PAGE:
Tracking the location of tissues and implants within the body is a big business, particularly when dealing with tumors. Because many localization technologies involve radiation or are limited in their accuracy and invasiveness, they’re not being used as widely as possible. Researchers at MIT have now developed a new technique, using commonly used radio waves, to perform in-body localization safely, at a distance, and with impressive accuracy.
The technology, dubbed as ReMix, is based on unusual WiFi technology that was developed a few years ago to detect people’s heart rate and other biocharacteristics completely unintrusively. It uses relatively weak radio waves that bounce off a patient. A marker implanted into tissue also bounces the waves, but its signature can be uniquely identified in the captured signal coming back.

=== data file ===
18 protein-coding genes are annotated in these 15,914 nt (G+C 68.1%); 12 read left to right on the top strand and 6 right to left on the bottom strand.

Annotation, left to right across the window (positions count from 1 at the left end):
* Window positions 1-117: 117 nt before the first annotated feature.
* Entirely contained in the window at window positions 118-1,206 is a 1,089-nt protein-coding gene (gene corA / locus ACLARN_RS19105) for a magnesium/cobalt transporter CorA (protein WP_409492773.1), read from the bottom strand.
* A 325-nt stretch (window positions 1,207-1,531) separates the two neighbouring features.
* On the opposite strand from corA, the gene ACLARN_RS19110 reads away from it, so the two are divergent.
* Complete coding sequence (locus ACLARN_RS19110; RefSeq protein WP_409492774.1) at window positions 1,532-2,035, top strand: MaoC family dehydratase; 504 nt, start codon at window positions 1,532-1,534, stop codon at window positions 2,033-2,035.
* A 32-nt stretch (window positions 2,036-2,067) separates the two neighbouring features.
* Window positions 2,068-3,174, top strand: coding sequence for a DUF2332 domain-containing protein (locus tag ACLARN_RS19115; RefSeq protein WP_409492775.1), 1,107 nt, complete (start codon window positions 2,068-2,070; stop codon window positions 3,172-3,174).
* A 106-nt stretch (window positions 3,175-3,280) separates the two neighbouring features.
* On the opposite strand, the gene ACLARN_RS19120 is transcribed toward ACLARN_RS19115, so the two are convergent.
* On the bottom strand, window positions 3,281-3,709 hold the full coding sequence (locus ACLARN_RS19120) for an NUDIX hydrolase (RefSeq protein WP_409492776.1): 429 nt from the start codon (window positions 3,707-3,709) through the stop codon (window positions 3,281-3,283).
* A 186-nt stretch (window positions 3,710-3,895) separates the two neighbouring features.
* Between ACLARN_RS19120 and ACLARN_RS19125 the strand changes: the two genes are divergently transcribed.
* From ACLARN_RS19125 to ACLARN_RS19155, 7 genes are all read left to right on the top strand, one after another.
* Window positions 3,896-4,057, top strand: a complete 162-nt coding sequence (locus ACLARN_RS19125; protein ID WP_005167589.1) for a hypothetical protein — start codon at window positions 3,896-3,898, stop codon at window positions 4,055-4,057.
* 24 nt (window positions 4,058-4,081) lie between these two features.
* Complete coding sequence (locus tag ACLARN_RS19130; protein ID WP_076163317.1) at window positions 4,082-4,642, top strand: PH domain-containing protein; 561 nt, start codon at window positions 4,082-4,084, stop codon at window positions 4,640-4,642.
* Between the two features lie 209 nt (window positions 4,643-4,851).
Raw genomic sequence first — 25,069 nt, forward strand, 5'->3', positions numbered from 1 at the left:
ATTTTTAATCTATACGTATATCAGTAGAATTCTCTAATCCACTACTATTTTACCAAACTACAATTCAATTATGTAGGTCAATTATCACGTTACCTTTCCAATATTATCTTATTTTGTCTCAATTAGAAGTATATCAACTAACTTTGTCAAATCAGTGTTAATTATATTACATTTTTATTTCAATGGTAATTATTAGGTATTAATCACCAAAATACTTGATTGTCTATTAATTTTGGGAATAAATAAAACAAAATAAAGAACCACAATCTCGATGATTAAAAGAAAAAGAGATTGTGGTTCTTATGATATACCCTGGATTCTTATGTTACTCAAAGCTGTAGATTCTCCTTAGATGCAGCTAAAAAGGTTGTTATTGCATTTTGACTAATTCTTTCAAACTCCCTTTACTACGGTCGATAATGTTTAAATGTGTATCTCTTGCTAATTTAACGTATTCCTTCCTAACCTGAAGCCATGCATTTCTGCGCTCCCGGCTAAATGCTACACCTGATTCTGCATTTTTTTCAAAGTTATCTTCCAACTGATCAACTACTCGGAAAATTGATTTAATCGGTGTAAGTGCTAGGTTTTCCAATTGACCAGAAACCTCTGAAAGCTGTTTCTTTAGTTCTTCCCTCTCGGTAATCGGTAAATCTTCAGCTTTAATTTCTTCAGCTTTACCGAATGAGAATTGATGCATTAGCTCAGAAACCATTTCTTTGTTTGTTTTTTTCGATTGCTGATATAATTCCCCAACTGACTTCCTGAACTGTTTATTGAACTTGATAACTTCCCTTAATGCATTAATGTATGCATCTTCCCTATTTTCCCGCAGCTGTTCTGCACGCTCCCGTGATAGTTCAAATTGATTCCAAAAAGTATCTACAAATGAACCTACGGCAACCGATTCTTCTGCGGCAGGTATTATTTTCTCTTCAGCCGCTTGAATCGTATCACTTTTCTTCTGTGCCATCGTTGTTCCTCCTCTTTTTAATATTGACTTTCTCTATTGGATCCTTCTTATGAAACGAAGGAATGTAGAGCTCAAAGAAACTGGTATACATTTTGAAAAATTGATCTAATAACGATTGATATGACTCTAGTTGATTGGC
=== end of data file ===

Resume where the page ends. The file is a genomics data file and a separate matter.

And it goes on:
In animal studies, the findings of which will be presented this week at the Association for Computing Machinery’s Special Interest Group on Data Communications (SIGCOMM) conference in Budapest, Hungary, the researchers were able to identify the location of their marker within 1.5 centimeters of the actual position. Of course this is an early development, and further research will hopefully lead to much more accurate localization.
The team believes that its technology may end up being used for a whole host of applications, including releasing drugs accurately at only certain points in the GI system or body as a whole.